The book also focuses on the language employed by the media. So British forces will ‘go after’ and ‘take out’ the enemy, while the enemy is generally depicted as indiscriminate killers who, for instance, “sprayed the checkpoint with bullets” (according to a BBC report in late April 2006). This echoes the language used by US officials in their quest to “go after the terrorists” and “take down the Taliban”. The absurdity of this language in neutral reporting is only apparent when we apply it to official enemies: “Iraqi forces are deploying across southern Iraq, where they will conduct an intensive campaign designed to go after and take down coalition strongholds.” Mark Steyn in the Irish Times wrote last year: “There are millions of Americans who take the view that there’s no such thing as a bad reason to whack Saddam.” While this may be true and the language gung-ho, Saddam remains well and truly alive, while thousands of Iraqis and coalition troops have suffered said “whacking”.
The liberal media prides itself on its ability to remain impartial and free from bias. This objectivity is the backbone of a medium that regards itself as the Fourth Estate. However, this impartiality lapses on occasion and reveals a worrying subordination to power. BBC Political Editor Andrew Marr had one such lapse while describing Tony Blair’s metamorphosis as Baghdad fell to coalition troops. “It would be entirely ungracious, even for his critics, not to acknowledge that today he stands as a larger man and a stronger prime minster as a result.” This indignant outburst is at odds with his conscious interpretation of a journalist’s role in his book: “Gavin Hewitt, John Simpson, Andrew Marr and the rest are employed to be studiously neutral, expressing little emotion and certainly no opinion.”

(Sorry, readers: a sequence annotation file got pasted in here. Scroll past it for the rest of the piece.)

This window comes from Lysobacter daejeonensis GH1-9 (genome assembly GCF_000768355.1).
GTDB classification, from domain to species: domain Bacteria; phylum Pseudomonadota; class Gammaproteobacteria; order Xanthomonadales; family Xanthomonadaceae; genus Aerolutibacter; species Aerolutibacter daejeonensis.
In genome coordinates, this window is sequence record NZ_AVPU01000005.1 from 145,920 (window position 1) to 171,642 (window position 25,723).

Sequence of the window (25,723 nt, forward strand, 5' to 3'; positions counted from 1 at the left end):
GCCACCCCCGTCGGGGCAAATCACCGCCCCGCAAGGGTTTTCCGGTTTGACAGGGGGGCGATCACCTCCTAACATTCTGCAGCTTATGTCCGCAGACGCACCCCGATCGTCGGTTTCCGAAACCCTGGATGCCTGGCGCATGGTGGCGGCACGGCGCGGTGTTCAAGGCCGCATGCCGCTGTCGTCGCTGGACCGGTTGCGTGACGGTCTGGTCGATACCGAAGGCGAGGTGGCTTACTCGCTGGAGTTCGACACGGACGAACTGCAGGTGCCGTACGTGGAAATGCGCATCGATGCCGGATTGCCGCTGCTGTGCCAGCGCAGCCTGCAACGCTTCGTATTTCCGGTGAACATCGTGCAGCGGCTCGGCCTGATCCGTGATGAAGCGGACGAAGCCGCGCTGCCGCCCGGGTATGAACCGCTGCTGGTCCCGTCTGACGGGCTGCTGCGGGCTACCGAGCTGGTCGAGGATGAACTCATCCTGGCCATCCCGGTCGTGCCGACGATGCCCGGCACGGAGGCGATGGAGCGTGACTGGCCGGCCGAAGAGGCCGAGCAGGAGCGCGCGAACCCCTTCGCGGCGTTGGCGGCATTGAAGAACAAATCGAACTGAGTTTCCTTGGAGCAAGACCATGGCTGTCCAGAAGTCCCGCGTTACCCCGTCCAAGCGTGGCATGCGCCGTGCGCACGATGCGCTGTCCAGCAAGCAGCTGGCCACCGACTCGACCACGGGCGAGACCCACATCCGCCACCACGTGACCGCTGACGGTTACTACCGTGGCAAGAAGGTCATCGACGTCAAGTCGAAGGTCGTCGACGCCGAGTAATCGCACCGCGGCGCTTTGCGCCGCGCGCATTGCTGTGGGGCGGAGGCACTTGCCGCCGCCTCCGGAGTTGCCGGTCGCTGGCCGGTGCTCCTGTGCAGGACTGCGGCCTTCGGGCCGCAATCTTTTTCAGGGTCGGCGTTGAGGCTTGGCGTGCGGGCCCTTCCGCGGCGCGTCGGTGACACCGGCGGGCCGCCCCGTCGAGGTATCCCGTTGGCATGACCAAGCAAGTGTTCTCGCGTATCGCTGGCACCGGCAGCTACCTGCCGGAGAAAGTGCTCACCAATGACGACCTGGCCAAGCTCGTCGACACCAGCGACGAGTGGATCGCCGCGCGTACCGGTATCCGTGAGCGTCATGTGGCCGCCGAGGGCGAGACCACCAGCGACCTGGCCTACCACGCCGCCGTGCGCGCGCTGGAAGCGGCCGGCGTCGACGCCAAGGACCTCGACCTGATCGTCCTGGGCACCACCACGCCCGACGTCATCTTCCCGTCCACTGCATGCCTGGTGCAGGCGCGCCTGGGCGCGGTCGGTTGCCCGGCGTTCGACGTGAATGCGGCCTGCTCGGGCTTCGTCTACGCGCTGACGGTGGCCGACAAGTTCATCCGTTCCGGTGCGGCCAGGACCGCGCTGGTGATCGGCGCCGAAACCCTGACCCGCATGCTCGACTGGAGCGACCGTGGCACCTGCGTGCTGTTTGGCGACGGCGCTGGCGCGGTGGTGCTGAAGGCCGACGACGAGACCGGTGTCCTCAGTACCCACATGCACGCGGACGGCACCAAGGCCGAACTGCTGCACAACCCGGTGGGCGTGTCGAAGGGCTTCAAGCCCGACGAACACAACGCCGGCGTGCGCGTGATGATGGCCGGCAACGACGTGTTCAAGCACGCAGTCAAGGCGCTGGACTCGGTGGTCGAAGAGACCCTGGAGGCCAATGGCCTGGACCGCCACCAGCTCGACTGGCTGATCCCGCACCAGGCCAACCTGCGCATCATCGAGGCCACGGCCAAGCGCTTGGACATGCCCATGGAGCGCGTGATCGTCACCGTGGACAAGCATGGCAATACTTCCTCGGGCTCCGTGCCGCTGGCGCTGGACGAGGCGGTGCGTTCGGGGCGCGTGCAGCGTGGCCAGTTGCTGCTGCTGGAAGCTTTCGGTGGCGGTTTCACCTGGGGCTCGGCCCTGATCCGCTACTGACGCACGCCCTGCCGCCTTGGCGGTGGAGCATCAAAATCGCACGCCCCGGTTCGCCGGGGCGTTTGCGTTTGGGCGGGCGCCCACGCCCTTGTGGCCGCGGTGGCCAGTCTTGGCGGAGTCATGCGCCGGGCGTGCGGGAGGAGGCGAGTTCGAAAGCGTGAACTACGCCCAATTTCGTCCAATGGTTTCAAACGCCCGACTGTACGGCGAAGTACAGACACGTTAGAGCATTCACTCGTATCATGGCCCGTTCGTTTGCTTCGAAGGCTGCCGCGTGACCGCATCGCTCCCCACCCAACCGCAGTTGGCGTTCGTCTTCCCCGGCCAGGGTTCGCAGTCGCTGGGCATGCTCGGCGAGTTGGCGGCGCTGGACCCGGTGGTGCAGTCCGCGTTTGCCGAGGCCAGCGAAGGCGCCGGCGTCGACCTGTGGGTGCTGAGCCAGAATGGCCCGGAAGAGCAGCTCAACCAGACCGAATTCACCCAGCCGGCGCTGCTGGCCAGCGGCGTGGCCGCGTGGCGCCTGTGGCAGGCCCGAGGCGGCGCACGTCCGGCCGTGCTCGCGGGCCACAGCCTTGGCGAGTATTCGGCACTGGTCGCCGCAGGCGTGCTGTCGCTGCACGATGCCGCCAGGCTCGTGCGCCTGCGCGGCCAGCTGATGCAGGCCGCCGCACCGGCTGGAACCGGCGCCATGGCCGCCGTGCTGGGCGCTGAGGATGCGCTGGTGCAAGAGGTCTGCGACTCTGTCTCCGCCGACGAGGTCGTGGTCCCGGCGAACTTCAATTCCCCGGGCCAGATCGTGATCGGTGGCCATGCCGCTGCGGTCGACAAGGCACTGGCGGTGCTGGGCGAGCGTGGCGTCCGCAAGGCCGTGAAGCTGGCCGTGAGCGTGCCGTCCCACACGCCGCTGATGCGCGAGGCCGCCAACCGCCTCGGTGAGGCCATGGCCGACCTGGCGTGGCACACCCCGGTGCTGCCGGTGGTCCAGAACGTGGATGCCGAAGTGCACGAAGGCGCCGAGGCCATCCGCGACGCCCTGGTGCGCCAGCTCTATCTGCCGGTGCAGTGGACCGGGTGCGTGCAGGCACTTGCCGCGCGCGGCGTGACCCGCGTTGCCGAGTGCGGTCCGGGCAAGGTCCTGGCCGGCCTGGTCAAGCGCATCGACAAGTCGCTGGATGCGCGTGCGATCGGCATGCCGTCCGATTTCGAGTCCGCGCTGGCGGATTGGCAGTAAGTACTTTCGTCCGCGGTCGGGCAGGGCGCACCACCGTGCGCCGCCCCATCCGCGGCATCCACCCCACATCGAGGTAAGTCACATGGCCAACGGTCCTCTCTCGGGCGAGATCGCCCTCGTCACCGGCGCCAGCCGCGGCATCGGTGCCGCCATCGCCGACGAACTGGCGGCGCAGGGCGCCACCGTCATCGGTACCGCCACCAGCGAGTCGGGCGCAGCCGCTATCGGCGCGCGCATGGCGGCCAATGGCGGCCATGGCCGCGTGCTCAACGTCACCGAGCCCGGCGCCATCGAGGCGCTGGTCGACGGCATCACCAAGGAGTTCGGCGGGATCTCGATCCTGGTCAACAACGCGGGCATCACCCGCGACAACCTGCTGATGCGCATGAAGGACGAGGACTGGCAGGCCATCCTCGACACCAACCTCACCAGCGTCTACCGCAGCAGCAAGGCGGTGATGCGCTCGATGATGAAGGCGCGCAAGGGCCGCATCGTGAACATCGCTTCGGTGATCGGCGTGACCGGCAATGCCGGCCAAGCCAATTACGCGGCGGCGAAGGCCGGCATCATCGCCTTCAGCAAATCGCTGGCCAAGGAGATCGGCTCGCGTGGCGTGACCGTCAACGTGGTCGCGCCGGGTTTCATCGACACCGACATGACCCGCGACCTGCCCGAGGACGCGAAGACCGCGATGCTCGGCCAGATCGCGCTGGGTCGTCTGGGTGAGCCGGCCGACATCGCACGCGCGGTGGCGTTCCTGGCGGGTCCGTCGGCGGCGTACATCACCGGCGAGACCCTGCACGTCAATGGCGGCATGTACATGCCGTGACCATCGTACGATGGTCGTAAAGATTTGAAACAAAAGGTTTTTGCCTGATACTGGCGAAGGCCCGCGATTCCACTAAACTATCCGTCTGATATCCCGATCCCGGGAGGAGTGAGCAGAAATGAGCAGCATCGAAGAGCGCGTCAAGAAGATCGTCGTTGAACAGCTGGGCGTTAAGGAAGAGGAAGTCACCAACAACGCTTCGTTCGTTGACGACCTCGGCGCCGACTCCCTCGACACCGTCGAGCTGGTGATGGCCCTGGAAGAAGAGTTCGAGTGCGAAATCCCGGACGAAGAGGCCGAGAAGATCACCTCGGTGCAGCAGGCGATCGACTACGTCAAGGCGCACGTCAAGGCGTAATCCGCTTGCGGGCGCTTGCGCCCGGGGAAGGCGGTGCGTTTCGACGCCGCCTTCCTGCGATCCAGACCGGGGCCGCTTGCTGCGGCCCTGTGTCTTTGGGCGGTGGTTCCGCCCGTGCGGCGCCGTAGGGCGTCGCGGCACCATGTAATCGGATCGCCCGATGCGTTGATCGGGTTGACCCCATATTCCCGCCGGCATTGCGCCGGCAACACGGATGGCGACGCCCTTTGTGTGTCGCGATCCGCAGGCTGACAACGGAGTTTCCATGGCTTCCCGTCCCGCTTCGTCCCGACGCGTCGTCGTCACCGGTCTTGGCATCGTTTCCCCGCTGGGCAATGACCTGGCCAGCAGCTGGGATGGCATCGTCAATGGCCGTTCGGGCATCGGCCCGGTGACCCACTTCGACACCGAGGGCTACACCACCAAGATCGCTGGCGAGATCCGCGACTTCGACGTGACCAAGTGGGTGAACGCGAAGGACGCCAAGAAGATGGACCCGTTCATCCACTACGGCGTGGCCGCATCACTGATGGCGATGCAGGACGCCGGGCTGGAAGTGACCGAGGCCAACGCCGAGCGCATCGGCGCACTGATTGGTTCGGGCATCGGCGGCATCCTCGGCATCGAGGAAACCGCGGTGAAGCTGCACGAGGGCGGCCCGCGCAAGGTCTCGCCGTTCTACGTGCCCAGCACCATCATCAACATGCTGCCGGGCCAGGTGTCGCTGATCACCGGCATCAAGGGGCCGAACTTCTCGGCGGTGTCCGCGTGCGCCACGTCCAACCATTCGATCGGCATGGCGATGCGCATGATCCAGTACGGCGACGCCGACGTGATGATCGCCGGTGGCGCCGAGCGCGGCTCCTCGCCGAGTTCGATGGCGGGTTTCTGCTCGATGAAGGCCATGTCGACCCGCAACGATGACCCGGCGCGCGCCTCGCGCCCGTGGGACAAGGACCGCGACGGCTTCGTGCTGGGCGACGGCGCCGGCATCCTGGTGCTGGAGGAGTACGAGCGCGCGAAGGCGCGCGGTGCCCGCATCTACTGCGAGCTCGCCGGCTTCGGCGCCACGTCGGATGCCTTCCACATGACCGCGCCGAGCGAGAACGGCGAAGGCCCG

The discrepancy between how Marr perceives journalism and what he actually outputs evidences more than just a lack of perspective, it is a prime example of the qualities a journalist requires to attain the success of editor at an institution such as the BBC. Marr’s own obliviousness to the bias he frequents is revealed clearly in an interview with Noam Chomsky in 1996. Marr asked, “How can you know that I’m self-censoring? How can you know that journalists are…” Chomsky replied, “I don’t say you’re self-censoring – I’m sure you believe everything you’re saying – but what I’m saying is, if you believed something different, you wouldn’t be sitting where you’re sitting.”
Finally, the media’s conflicting portrayal of the elections of official enemies and those conducted by their own government or its allies is another savage example of media bias which clearly shows the media’s lack of continuity with regard to what constitutes democracy, the very institution the liberal media has appointed itself guardian of. In 2005 the media chorus hailed the Iraqi elections an “astonishing testimony to the power of democracy”, while in the same year the media described elections in Zimbabwe as “stealing democracy” even though a similar formula for unfair and un-free elections existed in both countries.
Guardians of Power focuses almost exclusively on the British news media, but the Irish news media is not exempt from the self-imposed restrictions of the Propaganda Model. If you want to reconcile what you read in the media with what happens in reality this book is essential reading.